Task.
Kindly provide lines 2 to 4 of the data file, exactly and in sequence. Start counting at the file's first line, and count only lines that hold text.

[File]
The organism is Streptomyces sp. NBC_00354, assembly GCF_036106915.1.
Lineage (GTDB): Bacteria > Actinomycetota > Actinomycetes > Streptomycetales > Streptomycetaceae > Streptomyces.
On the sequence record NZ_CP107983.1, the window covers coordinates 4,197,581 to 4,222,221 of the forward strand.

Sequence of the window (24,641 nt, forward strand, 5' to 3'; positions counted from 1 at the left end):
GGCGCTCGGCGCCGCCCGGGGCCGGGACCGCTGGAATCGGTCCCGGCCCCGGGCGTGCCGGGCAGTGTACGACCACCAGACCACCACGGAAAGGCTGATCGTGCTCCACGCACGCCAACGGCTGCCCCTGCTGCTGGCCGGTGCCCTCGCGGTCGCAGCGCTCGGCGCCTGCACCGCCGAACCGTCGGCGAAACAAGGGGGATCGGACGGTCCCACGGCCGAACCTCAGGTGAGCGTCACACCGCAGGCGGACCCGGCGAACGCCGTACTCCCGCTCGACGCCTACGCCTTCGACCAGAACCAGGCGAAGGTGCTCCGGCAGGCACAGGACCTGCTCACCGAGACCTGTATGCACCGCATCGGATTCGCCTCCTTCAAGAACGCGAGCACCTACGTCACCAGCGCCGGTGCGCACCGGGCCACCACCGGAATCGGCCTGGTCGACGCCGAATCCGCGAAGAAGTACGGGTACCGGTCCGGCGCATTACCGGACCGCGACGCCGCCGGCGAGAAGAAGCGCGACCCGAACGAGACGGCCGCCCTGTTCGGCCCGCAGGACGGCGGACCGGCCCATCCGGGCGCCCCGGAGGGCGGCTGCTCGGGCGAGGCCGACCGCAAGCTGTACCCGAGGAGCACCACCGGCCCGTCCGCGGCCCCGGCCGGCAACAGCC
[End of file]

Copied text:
Lineage (GTDB): Bacteria > Actinomycetota > Actinomycetes > Streptomycetales > Streptomycetaceae > Streptomyces.
On the sequence record NZ_CP107983.1, the window covers coordinates 4,197,581 to 4,222,221 of the forward strand.

Sequence of the window (24,641 nt, forward strand, 5' to 3'; positions counted from 1 at the left end):